My Last Post About Guns. I’m Out.

flickr: vinothchandar

flickr: vinothchandar

With the recent National Rifle Association’s campaign to bring armed guards into every school in the United States [12/21/12 nra.org], I’m out. Simply put, this posture of thinking and the conversations that have spun out of it, are indicative of a chasm of perspective that I am no longer willing to try and cross via my blog life.

So, NRA, mission accomplished, you win. You and those who would support this plan are scaring the $h!t out of me.

No matter how folks wish to frame recent conversations about guns in the United States, the violence and expected legislation, it is clear to me that the climate is being fueled by fear, self-preservation and an individual’s rights above all others. These are not bad things in themselves, but the problem is that when the debate currency is hyperbole and hypotheticals no one - left, right or in-between - is able to make much headway with the other. We can all quote studies that support our positions, we can all claim the thoughtful approach and we all find plenty of reasons that the other side is delusional and idiotic.

Now normally, I might chalk this political carnival atmosphere up to just another day of politics in the United States, but in this case, I deeply wonder to what end and at what cost? I have seen very few cases – there have been a few – where anyone has changed their mind or had transformative relational experiences with someone from the other “side.” Much like abortion, civil rights and marriage equality I will choose to trust those whom we have elected to office to do what we have tasked them to do: listen to those who sent them there, make decisions for the common good and have the mettle and determination to see those decisions through without feeding the violent rhetoric that take on a very different tone when the issue is guns.

And if they fail, we vote them out of office.

So, I am done blogging about guns because it stresses me out. It stresses out my family and friends who read the comments. And there are simply times when talking about guns – and I think thoughtful gun advocates need to realize this – that when people get pissed off at you when talking about guns and lift up hypothetical violence against you and your family they are scary . . . um, because they have guns and they are pissed. I suspect this is the intent – and some get off on the power and intimidation – but really it’s just not worth it for me to keep poking the internet trolls in the eye. So yeah, fear is playing a role, but my reaction is not to go into lock-down and arm my family, but to walk away and no longer add to the escalation.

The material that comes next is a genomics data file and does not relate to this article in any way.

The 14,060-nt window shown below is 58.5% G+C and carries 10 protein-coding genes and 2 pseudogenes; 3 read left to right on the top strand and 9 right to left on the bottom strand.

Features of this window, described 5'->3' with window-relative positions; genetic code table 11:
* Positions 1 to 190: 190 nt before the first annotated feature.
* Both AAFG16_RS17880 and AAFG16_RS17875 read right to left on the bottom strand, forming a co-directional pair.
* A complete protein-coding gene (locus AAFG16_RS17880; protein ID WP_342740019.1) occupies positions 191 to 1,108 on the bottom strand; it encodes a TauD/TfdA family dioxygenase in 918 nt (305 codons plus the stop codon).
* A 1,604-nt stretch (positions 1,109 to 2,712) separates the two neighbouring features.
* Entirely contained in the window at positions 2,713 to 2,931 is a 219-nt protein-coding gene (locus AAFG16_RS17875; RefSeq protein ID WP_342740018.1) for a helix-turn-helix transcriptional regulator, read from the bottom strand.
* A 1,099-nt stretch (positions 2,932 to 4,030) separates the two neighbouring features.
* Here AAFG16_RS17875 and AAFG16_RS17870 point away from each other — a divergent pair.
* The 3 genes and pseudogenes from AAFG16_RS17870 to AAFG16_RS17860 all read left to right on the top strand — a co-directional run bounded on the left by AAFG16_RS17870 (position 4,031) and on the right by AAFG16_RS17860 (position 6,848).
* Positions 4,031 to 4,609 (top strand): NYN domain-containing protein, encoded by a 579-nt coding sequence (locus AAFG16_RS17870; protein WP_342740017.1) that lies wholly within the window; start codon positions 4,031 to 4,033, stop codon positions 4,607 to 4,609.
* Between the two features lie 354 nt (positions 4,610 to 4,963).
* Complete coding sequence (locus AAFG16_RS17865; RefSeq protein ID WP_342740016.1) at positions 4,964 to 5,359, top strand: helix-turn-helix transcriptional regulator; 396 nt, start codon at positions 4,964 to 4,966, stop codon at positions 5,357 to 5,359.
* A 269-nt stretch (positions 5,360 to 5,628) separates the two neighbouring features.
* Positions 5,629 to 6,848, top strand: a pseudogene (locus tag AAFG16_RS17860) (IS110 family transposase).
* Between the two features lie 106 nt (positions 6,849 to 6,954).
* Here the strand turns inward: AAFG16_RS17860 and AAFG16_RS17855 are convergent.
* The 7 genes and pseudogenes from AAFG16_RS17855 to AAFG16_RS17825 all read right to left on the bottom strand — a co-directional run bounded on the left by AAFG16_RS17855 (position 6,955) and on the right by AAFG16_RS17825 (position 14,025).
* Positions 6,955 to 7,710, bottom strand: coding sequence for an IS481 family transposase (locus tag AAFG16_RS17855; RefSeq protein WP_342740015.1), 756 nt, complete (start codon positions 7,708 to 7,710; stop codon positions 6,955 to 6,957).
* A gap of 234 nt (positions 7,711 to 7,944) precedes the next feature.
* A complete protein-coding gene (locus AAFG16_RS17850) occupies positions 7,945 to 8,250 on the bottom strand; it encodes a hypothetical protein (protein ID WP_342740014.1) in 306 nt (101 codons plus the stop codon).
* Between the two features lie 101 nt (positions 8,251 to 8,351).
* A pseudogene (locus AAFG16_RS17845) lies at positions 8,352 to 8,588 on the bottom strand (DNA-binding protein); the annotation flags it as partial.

The biggest reason that I am dropping out of much of public blogging debate, however, is that I don’t like the way it is makes me feel about other human beings: strangers, acquaintances AND strangers. I strive to always interact with graciousness, try to see the complex beauty with which God has gifted each person and attempt to appreciate those who hold views that are different from mine. But, what I have noticed about my own spirit is that I can feel these interactions eating away at my soul and my ability to truly honor and see the child of God in all people. As a Christian, when I begin to lose the ability to see the other as holy, I become an unhelpful and even destructive voice.

Sometime we must disengage.

But lest you think I am TOTALLY out of the conversation, I am no abdicating my voice and my ability to help connect people and resources. We must each hold our public servants accountable, strive to participate in helpful ways and, even when we are unable to ourselves, instigate and support thoughtful dialogue.  So with this in mind, as I stumble upon good articles and resources, I will be pinning them to  my Support Gun Control Board  via my Pinterest life.

So . . . I’m not shying away from hard conversations, rather, I am striving to be a healthy part of whatever conversations I do choose to have. And right now and for the foreseeable future, it will not be about guns.

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Asking the Question, “Do You Allow Guns on Campus?”